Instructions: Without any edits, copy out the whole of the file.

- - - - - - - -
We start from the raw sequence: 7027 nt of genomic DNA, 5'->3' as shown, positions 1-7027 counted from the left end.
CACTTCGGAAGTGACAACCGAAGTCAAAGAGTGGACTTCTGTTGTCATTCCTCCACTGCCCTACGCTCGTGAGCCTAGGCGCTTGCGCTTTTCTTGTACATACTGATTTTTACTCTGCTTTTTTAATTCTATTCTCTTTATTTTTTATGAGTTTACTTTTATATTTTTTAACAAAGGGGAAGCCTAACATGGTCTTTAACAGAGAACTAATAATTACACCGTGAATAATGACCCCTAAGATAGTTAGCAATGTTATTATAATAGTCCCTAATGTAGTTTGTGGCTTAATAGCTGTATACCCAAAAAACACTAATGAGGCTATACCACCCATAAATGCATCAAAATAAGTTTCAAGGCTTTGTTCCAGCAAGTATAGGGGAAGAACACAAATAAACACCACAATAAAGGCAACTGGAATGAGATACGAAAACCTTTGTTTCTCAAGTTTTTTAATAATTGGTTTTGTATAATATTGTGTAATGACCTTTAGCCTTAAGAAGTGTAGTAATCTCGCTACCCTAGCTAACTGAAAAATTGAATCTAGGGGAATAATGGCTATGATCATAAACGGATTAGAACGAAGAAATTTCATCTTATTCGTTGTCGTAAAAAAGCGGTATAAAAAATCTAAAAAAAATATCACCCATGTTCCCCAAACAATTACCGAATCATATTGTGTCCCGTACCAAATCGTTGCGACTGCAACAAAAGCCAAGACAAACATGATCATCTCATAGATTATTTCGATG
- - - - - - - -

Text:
We start from the raw sequence: 7027 nt of genomic DNA, 5'->3' as shown, positions 1-7027 counted from the left end.
CACTTCGGAAGTGACAACCGAAGTCAAAGAGTGGACTTCTGTTGTCATTCCTCCACTGCCCTACGCTCGTGAGCCTAGGCGCTTGCGCTTTTCTTGTACATACTGATTTTTACTCTGCTTTTTTAATTCTATTCTCTTTATTTTTTATGAGTTTACTTTTATATTTTTTAACAAAGGGGAAGCCTAACATGGTCTTTAACAGAGAACTAATAATTACACCGTGAATAATGACCCCTAAGATAGTTAGCAATGTTATTATAATAGTCCCTAATGTAGTTTGTGGCTTAATAGCTGTATACCCAAAAAACACTAATGAGGCTATACCACCCATAAATGCATCAAAATAAGTTTCAAGGCTTTGTTCCAGCAAGTATAGGGGAAGAACACAAATAAACACCACAATAAAGGCAACTGGAATGAGATACGAAAACCTTTGTTTCTCAAGTTTTTTAATAATTGGTTTTGTATAATATTGTGTAATGACCTTTAGCCTTAAGAAGTGTAGTAATCTCGCTACCCTAGCTAACTGAAAAATTGAATCTAGGGGAATAATGGCTATGATCATAAACGGATTAGAACGAAGAAATTTCATCTTATTCGTTGTCGTAAAAAAGCGGTATAAAAAATCTAAAAAAAATATCACCCATGTTCCCCAAACAATTACCGAATCATATTGTGTCCCGTACCAAATCGTTGCGACTGCAACAAAAGCCAAGACAAACATGATCATCTCATAGATTATTTCGATG